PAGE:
Russian Aircraft Corporation MiG, a UAC subsidiary, comes to the Farnborough 2014 show boosted by a new Russian order for 16 MiG-29SMT single-seat, multirole fighters due for delivery by the end of 2016. Signing the $495 million order, Russia’s deputy defense minister Yuri Borisov said, “This order will make MiG feel more secure and look to the future with greater hopes…and provide a good starting point for setting up production of newer aircraft, such as the MiG-35.”
Talks on acquiring some 40 MiG-35s for the Russian air force are ongoing. If that comes to fruition, a production run of about 100 such aircraft can be envisioned. The MiG-35 is a land-based derivative of the MiG-29K/KUB deck fighter, but equipped with the Phazotron-NIIR Zhuk-MAE active phased array radar replacing the mechanically steered Zhuk-ME.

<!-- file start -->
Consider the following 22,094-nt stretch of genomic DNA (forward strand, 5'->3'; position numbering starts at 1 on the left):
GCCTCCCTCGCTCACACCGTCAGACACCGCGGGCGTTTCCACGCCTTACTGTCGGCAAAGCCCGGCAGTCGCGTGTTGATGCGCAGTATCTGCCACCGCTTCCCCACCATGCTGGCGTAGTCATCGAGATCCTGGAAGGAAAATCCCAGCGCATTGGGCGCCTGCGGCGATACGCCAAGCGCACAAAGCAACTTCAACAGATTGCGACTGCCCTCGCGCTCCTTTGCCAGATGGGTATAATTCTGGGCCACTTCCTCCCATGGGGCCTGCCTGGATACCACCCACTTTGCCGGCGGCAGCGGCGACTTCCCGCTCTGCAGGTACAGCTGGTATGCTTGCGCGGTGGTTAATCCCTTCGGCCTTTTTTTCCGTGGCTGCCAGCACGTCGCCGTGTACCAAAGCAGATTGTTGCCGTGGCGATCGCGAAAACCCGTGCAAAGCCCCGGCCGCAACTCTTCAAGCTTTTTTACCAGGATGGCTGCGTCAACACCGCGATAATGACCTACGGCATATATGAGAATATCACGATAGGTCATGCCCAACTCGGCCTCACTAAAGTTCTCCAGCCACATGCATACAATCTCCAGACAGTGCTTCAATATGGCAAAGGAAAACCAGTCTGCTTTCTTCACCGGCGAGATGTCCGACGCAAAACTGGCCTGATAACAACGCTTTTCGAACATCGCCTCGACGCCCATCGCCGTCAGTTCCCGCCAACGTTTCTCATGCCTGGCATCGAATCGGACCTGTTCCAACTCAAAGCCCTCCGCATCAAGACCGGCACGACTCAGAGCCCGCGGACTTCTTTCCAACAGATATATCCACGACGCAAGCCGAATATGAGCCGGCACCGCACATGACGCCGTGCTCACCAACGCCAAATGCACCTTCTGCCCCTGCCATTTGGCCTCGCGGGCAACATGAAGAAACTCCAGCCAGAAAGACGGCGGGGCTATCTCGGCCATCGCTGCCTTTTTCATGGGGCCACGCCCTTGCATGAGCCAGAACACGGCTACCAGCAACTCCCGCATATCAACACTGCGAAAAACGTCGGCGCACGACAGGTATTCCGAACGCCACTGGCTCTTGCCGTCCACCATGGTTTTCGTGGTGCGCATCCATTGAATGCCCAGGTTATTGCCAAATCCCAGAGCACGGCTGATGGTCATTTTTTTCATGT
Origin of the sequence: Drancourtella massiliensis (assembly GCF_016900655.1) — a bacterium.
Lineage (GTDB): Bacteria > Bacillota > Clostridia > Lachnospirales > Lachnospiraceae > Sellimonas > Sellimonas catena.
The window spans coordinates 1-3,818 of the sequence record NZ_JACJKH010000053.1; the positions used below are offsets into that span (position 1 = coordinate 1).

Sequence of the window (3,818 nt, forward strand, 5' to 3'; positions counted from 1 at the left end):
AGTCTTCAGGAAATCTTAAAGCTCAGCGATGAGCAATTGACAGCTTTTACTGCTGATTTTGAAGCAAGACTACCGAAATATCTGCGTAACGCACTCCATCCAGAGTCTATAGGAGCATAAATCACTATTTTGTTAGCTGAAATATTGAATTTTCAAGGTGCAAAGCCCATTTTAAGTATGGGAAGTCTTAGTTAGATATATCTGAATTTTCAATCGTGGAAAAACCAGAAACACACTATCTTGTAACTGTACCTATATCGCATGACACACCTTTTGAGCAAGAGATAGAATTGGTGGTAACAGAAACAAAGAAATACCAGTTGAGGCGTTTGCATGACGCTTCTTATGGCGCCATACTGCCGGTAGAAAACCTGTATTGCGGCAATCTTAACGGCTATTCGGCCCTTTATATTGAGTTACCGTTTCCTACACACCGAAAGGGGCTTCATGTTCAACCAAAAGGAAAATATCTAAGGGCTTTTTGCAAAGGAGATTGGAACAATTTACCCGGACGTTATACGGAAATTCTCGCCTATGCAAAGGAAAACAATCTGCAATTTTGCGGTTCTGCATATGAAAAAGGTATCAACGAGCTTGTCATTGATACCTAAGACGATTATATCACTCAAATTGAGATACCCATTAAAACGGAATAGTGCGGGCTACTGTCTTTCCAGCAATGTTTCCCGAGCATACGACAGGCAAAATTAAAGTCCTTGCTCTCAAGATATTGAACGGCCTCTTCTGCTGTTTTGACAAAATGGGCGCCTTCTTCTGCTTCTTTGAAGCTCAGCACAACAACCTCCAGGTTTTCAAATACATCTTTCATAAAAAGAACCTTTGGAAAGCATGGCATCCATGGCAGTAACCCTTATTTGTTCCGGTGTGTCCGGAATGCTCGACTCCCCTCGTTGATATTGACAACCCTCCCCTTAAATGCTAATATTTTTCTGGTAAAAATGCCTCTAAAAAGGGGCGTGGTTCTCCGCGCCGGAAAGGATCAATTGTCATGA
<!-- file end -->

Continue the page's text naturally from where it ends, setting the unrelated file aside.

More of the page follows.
The MiG-29SMT differs outwardly from the classic MiG-29 in having two fuel tanks attached to the upper fuselage. Special coatings absorbing radio emissions reduce the aircraft’s effective radar cross-section down to less than one square meter. Older dial instruments gave way to a glass cockpit with state-of-the-art navigation and aiming systems enabling use of precision-guided munitions.
India recently chose to upgrade nearly 70 in-service aircraft to the MiG-29UPG standard, which is broadly similar to the SMT. Last year RAC MiG completed work on three Indian aircraft, which involved replacing the older N-019 radar, with its Cassegrain parabolic antenna. This was superceded by the more advanced Zhuk-ME radar with a slotted antenna.
India continues to be MiG’s main export customer. It holds orders for 45 MiG-29K/KUBs. Today, more than half of the contracted aircraft have already been delivered. Several weeks ago, the Indian navy air arm began operating them from the deck of the INS Vikramaditya aircraft carrier.